MCCs are generally available in two types:

  • Standard, which is hard-wired
  • Intelligent, which is Ethernet-enabled

It’s generally accepted that intelligent MCCs require the highest level of managed switch technology to properly operate. This creates serious challenges for the average maintenance staff, which doesn’t have the IT background necessary to maintain the switches.

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Softing Acquires Phoenix Digital Assets

Knoxville, TN, August, 2019 - Softing AG has acquired the assets of Phoenix Digital Corporation (PDC), a provider of secure industrial fiber optic communication products. The business will be operated by Online Development Inc.

softing logo

"Phoenix Digital's secure fiber optic modules are a great addition to Softing Industrial's portfolio of IoT communications products, expanding the technologies offered and the industries served," said Dr. Wolfgang Trier, CEO of Softing AG. Softing is expecting the acquisition to contribute additional revenue of up to EUR 3 million annually once integrated in the Softing product portfolio.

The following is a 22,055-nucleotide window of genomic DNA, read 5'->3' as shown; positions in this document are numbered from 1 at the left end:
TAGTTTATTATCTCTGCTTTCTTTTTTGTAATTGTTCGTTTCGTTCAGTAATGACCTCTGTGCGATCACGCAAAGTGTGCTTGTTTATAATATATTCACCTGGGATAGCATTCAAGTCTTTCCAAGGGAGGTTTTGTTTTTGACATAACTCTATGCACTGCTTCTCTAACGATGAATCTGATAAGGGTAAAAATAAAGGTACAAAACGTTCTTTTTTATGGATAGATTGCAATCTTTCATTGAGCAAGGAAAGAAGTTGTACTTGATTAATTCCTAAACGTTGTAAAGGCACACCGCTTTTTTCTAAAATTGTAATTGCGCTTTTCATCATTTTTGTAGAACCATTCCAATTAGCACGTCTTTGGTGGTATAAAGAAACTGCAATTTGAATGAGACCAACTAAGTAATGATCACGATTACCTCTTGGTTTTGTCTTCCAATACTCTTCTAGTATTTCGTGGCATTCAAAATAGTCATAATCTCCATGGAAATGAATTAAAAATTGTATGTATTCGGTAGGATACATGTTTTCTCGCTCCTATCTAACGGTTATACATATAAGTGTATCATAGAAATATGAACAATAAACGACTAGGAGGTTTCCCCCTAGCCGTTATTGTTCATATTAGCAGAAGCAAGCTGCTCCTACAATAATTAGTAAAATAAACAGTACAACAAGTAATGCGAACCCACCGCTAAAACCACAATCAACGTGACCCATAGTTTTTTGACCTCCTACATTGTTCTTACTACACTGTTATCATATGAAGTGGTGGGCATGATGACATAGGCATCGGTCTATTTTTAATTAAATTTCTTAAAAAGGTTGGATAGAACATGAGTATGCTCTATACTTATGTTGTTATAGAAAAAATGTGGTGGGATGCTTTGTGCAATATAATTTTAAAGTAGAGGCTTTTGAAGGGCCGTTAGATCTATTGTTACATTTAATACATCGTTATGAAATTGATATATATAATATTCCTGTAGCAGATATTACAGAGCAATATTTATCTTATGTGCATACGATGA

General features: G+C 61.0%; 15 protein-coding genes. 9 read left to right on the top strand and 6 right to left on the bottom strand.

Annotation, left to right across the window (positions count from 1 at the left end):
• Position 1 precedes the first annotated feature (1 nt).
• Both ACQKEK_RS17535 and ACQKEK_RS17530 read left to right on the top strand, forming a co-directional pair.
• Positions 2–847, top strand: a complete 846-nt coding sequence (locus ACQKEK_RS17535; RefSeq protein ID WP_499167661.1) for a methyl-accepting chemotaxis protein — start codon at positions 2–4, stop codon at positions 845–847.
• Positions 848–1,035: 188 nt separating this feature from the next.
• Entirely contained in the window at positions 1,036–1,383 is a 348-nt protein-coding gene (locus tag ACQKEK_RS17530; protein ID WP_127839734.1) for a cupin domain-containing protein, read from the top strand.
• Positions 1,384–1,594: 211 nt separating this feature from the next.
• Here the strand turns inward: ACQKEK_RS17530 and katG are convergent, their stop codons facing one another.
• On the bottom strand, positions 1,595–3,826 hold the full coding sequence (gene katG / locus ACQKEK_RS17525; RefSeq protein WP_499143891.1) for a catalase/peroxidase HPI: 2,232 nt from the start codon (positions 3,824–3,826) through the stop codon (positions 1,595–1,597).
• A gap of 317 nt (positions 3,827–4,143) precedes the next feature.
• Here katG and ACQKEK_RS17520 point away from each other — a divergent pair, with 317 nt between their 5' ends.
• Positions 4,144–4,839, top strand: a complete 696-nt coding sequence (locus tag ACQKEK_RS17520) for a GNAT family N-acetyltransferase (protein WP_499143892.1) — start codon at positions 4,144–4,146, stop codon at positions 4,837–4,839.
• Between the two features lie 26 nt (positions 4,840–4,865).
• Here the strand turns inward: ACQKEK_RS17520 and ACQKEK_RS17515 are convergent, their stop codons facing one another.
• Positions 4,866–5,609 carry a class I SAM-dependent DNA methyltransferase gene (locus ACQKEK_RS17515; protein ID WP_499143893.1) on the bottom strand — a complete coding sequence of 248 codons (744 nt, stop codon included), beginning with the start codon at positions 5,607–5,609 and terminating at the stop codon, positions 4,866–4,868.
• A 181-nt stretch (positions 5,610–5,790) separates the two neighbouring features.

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Communication Modules Simplify Tunnel Project

east end tunnel

In the early 2000s, officials decided to create the East End Tunnel in Louisville, KY, which would allow state highway 841 to run under a sensitive historic site in the city. The project was part of a larger $2.3 billion project to improve various crossings over the Ohio River between Kentucky and Indiana.

As officials planned the 1,700 feet of tunnel, some challenges quickly became apparent.

For one thing, the project required a new communication network to tie together the tunnel’s traffic control system as well as the system that controlled the air ventilation fans in the tunnel.

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The Phoenix Digital Philosophy

At Phoenix Digital, we think things like network communications do not always need to be complicated. Sometimes enough is all you need.

With that in mind, what the group here at Phoenix Digital spends a great deal of time working on and talking about is how to make communications easy, reliable, secure, easy, fast, fault tolerant, and easy. Basically, we want to give the customer as much capability as possible, but we want to deploy that technology quickly and easily. This is what we do.